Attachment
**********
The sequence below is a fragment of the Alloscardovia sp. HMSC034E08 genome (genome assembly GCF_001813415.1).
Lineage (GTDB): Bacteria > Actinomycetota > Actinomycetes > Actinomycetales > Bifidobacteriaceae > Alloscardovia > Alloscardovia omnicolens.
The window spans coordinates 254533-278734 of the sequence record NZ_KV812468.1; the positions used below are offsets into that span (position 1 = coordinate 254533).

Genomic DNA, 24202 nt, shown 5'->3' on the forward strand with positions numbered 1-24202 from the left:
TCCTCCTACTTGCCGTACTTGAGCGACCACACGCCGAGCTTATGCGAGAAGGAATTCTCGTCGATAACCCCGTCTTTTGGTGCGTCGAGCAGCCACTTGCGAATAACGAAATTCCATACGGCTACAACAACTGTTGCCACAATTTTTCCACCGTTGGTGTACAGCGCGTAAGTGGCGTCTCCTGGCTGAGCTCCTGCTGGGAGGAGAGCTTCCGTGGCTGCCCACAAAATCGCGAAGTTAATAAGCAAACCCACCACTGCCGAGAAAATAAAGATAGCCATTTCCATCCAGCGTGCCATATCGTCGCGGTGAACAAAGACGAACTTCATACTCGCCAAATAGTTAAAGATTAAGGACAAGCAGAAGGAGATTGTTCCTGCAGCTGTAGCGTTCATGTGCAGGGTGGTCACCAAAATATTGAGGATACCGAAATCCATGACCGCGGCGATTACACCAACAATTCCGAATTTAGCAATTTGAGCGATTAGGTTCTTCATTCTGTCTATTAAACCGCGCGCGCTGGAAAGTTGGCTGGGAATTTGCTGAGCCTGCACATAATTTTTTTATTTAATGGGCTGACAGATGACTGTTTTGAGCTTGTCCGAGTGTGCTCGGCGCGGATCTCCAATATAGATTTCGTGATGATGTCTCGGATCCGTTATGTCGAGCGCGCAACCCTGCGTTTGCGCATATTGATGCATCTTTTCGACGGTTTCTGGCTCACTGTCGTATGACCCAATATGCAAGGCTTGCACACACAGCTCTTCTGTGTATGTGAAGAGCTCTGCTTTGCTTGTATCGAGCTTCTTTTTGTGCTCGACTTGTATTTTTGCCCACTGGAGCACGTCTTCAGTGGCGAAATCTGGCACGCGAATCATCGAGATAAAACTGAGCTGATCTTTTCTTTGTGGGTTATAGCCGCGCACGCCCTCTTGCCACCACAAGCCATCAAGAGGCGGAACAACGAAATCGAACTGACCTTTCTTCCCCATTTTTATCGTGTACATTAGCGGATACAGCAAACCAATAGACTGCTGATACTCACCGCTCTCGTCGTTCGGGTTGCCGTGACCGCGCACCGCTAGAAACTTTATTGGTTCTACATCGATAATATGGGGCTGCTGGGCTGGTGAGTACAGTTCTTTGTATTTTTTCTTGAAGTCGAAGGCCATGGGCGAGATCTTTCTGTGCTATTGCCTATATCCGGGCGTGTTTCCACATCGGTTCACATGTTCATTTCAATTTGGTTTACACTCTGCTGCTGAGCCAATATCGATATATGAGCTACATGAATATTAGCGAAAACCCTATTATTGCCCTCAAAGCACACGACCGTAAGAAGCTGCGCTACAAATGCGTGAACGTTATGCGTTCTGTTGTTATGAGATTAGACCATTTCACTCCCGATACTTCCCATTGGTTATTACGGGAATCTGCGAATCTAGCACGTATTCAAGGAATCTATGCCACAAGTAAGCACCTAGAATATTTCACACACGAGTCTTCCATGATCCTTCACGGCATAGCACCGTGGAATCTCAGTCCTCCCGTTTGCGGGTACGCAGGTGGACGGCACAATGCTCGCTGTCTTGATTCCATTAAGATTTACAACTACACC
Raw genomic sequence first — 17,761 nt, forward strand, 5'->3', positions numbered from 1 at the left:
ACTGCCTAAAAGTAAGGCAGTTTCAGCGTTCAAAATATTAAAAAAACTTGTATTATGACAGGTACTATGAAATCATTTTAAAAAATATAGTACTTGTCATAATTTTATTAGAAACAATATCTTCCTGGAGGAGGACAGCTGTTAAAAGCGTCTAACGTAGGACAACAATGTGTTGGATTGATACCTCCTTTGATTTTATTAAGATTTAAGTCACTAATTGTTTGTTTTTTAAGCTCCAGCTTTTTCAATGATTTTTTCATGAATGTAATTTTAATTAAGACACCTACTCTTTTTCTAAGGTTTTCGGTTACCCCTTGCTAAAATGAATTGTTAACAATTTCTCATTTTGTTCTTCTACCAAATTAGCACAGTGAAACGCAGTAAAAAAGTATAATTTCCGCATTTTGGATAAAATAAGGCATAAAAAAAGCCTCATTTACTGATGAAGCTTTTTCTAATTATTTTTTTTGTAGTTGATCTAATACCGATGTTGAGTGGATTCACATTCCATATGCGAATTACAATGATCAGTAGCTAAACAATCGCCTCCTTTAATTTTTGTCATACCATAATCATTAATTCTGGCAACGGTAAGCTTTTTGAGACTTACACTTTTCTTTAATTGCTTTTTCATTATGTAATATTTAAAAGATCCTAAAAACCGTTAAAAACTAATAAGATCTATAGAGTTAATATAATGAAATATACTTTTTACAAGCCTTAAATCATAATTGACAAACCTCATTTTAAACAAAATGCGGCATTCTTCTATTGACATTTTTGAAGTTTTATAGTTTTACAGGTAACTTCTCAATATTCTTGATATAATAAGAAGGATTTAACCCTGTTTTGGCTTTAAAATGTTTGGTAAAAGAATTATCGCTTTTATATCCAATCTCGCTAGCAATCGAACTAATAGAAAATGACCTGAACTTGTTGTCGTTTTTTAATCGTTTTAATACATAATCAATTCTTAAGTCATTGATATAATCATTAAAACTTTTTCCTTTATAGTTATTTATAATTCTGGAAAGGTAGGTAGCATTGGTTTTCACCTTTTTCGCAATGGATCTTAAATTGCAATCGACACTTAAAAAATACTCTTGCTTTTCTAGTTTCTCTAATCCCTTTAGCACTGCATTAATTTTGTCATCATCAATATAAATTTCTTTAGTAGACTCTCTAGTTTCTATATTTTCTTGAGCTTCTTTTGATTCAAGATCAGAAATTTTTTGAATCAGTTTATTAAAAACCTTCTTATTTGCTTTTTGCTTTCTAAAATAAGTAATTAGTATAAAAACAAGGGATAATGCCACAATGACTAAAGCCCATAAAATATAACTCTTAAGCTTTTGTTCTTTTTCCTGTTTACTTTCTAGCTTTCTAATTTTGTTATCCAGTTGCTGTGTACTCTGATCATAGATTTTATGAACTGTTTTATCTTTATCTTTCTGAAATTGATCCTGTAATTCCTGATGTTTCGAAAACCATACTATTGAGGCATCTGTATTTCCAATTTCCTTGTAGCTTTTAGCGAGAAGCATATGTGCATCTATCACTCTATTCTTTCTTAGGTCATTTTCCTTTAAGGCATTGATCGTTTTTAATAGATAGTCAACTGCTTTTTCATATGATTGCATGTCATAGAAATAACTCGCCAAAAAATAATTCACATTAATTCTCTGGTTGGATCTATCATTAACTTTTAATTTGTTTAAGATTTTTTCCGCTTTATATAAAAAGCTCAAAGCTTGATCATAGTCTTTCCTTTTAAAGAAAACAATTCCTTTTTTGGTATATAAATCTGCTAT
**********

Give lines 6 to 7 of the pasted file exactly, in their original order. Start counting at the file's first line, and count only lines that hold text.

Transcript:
Raw genomic sequence first — 17,761 nt, forward strand, 5'->3', positions numbered from 1 at the left:
ACTGCCTAAAAGTAAGGCAGTTTCAGCGTTCAAAATATTAAAAAAACTTGTATTATGACAGGTACTATGAAATCATTTTAAAAAATATAGTACTTGTCATAATTTTATTAGAAACAATATCTTCCTGGAGGAGGACAGCTGTTAAAAGCGTCTAACGTAGGACAACAATGTGTTGGATTGATACCTCCTTTGATTTTATTAAGATTTAAGTCACTAATTGTTTGTTTTTTAAGCTCCAGCTTTTTCAATGATTTTTTCATGAATGTAATTTTAATTAAGACACCTACTCTTTTTCTAAGGTTTTCGGTTACCCCTTGCTAAAATGAATTGTTAACAATTTCTCATTTTGTTCTTCTACCAAATTAGCACAGTGAAACGCAGTAAAAAAGTATAATTTCCGCATTTTGGATAAAATAAGGCATAAAAAAAGCCTCATTTACTGATGAAGCTTTTTCTAATTATTTTTTTTGTAGTTGATCTAATACCGATGTTGAGTGGATTCACATTCCATATGCGAATTACAATGATCAGTAGCTAAACAATCGCCTCCTTTAATTTTTGTCATACCATAATCATTAATTCTGGCAACGGTAAGCTTTTTGAGACTTACACTTTTCTTTAATTGCTTTTTCATTATGTAATATTTAAAAGATCCTAAAAACCGTTAAAAACTAATAAGATCTATAGAGTTAATATAATGAAATATACTTTTTACAAGCCTTAAATCATAATTGACAAACCTCATTTTAAACAAAATGCGGCATTCTTCTATTGACATTTTTGAAGTTTTATAGTTTTACAGGTAACTTCTCAATATTCTTGATATAATAAGAAGGATTTAACCCTGTTTTGGCTTTAAAATGTTTGGTAAAAGAATTATCGCTTTTATATCCAATCTCGCTAGCAATCGAACTAATAGAAAATGACCTGAACTTGTTGTCGTTTTTTAATCGTTTTAATACATAATCAATTCTTAAGTCATTGATATAATCATTAAAACTTTTTCCTTTATAGTTATTTATAATTCTGGAAAGGTAGGTAGCATTGGTTTTCACCTTTTTCGCAATGGATCTTAAATTGCAATCGACACTTAAAAAATACTCTTGCTTTTCTAGTTTCTCTAATCCCTTTAGCACTGCATTAATTTTGTCATCATCAATATAAATTTCTTTAGTAGACTCTCTAGTTTCTATATTTTCTTGAGCTTCTTTTGATTCAAGATCAGAAATTTTTTGAATCAGTTTATTAAAAACCTTCTTATTTGCTTTTTGCTTTCTAAAATAAGTAATTAGTATAAAAACAAGGGATAATGCCACAATGACTAAAGCCCATAAAATATAACTCTTAAGCTTTTGTTCTTTTTCCTGTTTACTTTCTAGCTTTCTAATTTTGTTATCCAGTTGCTGTGTACTCTGATCATAGATTTTATGAACTGTTTTATCTTTATCTTTCTGAAATTGATCCTGTAATTCCTGATGTTTCGAAAACCATACTATTGAGGCATCTGTATTTCCAATTTCCTTGTAGCTTTTAGCGAGAAGCATATGTGCATCTATCACTCTATTCTTTCTTAGGTCATTTTCCTTTAAGGCATTGATCGTTTTTAATAGATAGTCAACTGCTTTTTCATATGATTGCATGTCATAGAAATAACTCGCCAAAAAATAATTCACATTAATTCTCTGGTTGGATCTATCATTAACTTTTAATTTGTTTAAGATTTTTTCCGCTTTATATAAAAAGCTCAAAGCTTGATCATAGTCTTTCCTTTTAAAGAAAACAATTCCTTTTTTGGTATATAAATCTGCTAT